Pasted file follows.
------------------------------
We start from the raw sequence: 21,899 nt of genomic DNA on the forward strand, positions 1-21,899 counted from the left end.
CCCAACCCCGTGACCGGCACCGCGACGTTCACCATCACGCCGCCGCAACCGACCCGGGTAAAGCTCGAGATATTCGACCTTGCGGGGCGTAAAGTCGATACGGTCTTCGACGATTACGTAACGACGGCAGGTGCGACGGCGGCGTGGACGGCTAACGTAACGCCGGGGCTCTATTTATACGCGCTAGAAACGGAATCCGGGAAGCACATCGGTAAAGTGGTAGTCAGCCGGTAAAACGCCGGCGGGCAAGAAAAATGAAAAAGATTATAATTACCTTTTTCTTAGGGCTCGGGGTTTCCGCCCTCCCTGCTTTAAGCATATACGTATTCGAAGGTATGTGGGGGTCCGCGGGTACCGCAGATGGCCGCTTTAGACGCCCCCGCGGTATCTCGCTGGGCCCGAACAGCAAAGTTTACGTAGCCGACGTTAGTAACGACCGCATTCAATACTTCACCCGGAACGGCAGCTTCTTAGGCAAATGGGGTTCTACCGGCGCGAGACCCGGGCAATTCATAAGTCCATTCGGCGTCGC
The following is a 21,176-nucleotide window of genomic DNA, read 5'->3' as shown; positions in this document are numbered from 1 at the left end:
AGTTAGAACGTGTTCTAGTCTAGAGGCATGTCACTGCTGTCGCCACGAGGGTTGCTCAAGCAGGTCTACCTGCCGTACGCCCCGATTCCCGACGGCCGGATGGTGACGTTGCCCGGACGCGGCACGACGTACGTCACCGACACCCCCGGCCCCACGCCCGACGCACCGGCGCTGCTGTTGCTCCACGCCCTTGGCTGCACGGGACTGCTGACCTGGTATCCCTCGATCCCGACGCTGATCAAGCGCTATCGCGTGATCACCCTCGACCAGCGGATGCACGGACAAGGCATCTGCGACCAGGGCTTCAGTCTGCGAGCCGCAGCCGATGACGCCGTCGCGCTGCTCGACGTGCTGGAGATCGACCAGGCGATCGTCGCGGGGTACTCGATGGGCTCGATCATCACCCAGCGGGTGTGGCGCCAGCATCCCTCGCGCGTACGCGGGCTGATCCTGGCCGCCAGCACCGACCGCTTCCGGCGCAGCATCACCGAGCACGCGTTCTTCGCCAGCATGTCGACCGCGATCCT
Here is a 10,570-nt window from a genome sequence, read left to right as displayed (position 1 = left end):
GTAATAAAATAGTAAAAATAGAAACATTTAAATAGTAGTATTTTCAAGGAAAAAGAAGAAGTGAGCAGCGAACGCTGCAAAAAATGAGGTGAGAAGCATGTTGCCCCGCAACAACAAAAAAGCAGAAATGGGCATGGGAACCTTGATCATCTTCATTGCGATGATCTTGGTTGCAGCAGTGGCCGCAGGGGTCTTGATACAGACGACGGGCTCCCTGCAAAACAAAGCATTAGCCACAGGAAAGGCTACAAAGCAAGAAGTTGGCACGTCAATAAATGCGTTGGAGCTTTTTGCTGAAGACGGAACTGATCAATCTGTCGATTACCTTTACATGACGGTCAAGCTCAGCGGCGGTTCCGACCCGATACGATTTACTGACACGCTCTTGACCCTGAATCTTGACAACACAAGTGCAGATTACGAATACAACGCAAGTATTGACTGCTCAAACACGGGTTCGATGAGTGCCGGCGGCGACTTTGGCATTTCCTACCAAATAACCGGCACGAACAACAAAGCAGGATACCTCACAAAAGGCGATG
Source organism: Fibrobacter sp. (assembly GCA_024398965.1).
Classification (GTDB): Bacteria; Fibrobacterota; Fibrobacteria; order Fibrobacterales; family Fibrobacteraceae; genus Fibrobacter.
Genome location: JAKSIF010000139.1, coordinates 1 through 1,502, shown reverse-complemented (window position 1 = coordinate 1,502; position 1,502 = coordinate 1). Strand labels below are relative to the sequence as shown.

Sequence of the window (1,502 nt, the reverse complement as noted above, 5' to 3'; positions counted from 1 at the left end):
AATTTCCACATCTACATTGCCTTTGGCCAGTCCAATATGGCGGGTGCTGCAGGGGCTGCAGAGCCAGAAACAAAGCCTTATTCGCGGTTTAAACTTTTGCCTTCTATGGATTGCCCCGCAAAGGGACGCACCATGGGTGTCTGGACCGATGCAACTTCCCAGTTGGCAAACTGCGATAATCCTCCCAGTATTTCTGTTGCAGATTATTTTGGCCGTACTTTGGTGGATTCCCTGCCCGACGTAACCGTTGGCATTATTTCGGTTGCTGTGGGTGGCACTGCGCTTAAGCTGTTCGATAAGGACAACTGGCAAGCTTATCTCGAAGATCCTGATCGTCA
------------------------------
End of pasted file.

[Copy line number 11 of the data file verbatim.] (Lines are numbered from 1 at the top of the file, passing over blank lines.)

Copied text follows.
AATTTCCACATCTACATTGCCTTTGGCCAGTCCAATATGGCGGGTGCTGCAGGGGCTGCAGAGCCAGAAACAAAGCCTTATTCGCGGTTTAAACTTTTGCCTTCTATGGATTGCCCCGCAAAGGGACGCACCATGGGTGTCTGGACCGATGCAACTTCCCAGTTGGCAAACTGCGATAATCCTCCCAGTATTTCTGTTGCAGATTATTTTGGCCGTACTTTGGTGGATTCCCTGCCCGACGTAACCGTTGGCATTATTTCGGTTGCTGTGGGTGGCACTGCGCTTAAGCTGTTCGATAAGGACAACTGGCAAGCTTATCTCGAAGATCCTGATCGTCA